If they needed any validation of what they do, and why they do it, an audience of DCNR workers got their reinforcement in spades. Or, more accurately, in one presented case history after another, all focusing on cities now running cleaner and greener.
And, drawing new residents of all ages. New talent. And new business interests, scaling up from corner, special interest stores to corporate industrial parks.
The ingredients always were there, they just had to be rediscovered and improved to be appreciated, said a guest speaker who had seen the changes.
Former Pittsburgh Mayor Tom Murphy joins DCNR Secretary Cindy Adams Dunn (photo) at a workshop focusing on new and extensive department initiatives under way.
“The quality of life—that’s what now is drawing people,” said former Pittsburgh Mayor Tom Murphy. “We have senior citizens who are more active, looking for places where they can relive their lives. They’re saying they want to live near walkable places.”
And the young: “Who would imagine? Now kids want to live in the city rather than suburbs.”
Give them clean and accessible waterways, green parks and walkways. And plenty of trails to get around, and they will come, Murphy said, in essence. And with the newcomers comes a new draw, encouraging businesses to follow.
“Talent is the driver,” Murphy said “Jobs follow talent.”
Serving as Pittsburgh’s mayor from 1994 to 2006, Murphy told DCNR workers he faced a very tough task: “There was no place that was more broke than Pittsburgh when I became mayor. It is a remarkable story.”
Tough decisions and battles over waterway access, water and air pollution, and open space all helped move his Steel City into the limelight as one of the nation’s most desirable place to live. Pick a state and your likely to find a similar city’s success tale, he said.
“There is story after story,” told his listeners, more than 130 DCNR employees representing all fields of expertise. “You are part of that, all working toward what makes a great place to live.”
Whether their specialty was forests or grants, geology or parks and recreation, it makes no difference, Murphy told the group gathered February 23 at the state Farm Show Building: “We are watching the world change and you all are at the center of that.”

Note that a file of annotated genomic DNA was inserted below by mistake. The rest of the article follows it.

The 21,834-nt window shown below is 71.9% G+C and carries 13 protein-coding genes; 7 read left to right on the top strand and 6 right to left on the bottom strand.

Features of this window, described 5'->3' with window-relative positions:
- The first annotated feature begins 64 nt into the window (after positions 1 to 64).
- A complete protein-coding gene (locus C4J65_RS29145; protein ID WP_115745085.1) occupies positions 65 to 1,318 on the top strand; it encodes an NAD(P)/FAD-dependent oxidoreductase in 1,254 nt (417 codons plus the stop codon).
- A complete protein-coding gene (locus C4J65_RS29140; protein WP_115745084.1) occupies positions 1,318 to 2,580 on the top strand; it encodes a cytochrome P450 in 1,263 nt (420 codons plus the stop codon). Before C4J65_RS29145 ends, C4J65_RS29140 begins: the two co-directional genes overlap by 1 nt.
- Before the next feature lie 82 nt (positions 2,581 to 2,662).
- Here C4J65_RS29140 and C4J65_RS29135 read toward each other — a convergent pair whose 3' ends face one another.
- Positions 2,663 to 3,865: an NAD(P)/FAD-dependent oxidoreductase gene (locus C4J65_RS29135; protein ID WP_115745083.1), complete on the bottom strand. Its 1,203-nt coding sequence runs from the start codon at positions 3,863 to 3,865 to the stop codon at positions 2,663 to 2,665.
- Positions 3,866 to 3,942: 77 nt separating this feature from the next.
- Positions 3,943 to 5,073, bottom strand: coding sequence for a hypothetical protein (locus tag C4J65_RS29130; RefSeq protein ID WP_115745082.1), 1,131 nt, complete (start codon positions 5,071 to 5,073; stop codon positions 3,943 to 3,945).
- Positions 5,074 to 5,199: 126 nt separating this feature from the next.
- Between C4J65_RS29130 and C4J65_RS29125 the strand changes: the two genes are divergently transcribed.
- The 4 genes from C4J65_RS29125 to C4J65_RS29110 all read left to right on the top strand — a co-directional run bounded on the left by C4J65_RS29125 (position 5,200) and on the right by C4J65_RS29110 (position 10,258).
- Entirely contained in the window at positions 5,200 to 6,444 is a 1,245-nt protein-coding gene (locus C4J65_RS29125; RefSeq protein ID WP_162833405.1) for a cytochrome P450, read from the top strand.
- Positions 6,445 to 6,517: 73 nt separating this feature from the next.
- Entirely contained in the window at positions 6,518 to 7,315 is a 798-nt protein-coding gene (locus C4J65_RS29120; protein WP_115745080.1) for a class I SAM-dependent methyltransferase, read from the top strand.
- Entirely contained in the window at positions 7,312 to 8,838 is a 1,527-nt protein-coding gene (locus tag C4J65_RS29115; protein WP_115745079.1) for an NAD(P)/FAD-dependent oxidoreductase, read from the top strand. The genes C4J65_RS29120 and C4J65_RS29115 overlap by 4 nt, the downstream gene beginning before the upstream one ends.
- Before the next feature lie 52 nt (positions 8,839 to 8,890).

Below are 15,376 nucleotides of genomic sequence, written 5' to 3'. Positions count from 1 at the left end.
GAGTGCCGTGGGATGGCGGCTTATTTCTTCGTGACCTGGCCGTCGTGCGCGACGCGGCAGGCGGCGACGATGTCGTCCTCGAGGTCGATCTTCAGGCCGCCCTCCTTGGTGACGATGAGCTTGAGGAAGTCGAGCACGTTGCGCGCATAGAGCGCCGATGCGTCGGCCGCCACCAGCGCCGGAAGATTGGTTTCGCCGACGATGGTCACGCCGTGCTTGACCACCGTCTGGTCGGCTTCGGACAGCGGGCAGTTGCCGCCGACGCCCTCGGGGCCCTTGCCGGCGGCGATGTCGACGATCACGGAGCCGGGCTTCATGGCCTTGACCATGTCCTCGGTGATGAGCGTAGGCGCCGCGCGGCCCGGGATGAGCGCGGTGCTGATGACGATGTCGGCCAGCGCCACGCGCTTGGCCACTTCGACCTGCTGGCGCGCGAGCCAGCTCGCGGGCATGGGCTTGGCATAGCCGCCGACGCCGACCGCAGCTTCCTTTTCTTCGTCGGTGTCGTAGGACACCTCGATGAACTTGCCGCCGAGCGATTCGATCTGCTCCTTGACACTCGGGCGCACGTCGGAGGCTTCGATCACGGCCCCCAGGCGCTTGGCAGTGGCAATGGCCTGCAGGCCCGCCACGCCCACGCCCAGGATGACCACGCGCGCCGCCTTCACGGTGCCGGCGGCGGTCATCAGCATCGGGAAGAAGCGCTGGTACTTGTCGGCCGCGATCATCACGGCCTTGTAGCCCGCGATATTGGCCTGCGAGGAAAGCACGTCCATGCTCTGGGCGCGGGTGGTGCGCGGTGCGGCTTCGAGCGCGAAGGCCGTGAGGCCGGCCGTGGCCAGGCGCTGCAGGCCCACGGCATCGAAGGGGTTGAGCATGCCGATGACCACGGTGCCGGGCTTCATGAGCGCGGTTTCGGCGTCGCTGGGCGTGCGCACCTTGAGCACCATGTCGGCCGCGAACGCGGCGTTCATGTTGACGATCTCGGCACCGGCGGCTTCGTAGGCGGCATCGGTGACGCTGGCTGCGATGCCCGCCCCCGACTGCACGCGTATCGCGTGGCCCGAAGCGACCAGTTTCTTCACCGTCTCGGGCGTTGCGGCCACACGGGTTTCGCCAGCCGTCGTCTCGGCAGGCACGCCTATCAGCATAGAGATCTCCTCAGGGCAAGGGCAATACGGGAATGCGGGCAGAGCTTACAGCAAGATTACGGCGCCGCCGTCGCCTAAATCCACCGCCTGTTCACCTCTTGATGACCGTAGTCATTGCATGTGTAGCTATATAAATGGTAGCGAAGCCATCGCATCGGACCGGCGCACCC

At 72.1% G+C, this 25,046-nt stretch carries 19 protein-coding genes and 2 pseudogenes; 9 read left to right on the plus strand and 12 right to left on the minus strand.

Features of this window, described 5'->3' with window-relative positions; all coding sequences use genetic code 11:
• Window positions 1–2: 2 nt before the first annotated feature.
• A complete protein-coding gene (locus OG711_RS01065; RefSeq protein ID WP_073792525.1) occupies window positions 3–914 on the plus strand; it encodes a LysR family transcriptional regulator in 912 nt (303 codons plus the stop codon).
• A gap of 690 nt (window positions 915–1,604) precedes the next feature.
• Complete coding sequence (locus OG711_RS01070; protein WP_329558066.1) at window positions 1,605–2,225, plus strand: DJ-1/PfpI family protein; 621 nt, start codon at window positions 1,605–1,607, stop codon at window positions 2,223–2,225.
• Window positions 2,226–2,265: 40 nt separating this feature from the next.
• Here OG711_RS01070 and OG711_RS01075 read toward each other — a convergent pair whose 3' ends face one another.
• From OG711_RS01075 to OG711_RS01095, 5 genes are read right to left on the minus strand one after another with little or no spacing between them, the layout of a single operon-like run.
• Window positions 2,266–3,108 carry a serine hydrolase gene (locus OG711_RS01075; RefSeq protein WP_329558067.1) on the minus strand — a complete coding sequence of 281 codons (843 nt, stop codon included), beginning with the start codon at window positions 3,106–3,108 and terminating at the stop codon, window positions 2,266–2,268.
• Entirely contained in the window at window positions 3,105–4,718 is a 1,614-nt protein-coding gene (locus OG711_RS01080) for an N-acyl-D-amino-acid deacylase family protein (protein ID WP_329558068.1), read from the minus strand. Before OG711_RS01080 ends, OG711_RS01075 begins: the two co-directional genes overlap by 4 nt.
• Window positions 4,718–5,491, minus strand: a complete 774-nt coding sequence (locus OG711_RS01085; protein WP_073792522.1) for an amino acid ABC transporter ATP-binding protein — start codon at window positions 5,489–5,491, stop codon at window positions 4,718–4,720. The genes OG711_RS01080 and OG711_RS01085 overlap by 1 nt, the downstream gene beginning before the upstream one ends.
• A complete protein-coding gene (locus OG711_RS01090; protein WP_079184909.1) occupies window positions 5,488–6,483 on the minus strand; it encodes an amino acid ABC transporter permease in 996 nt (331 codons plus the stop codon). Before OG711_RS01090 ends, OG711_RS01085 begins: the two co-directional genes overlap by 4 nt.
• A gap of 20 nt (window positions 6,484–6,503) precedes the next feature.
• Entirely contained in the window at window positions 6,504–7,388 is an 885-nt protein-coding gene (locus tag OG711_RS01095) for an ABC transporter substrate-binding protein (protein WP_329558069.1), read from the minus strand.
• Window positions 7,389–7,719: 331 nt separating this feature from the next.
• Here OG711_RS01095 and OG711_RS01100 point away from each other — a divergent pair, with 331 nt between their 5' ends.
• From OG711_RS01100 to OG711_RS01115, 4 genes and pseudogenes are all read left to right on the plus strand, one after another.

“Together, you all are helping to build a cathedral. No matter what you do in your day-to-day positions, you all are building a cathedral.”
The former mayor and state representative was invited to kick off a day-long DCNR workshop, designed to focus the department beyond its core principles of partnership, stewardship, and service.
New emphasis is being placed on expanding work with communities, organizations and state agencies, and relying on parks, forests, rivers and trails to attract community revitalization and economic development efforts.
Given the environmental, social and conservation challenges Pennsylvania faces, DCNR has created six strategic initiatives that grow from and build on the core work department staff perform every day.
Six focused initiatives, on what has been labeled the “Legacy Tree,” form branches for Recreation, Climate, Water, Green, Youth and Forest.
“Where do we go from here,” DCNR Secretary Cindy Adams Dunn asked workshop participants at the outset of the session. “This is where you come in. We need your wisdom, your experience and your know-how to make this effort work.”
And, at its closing:
“There is no other conservation group that is going to tackle all these issues in the future. We all are in it together. We are building that very special cathedral that Mayor Murphy talked about.”
For more information on how you can become a Tree Tender in your community, visit the Treevitalize, PA Horticultural Society Tree Tender and the Tree Pittsburgh webpages.(Reprinted from the March 2 Resource newsletter newsletter from DCNR. Click Here to sign up for your own copy (bottom of the page).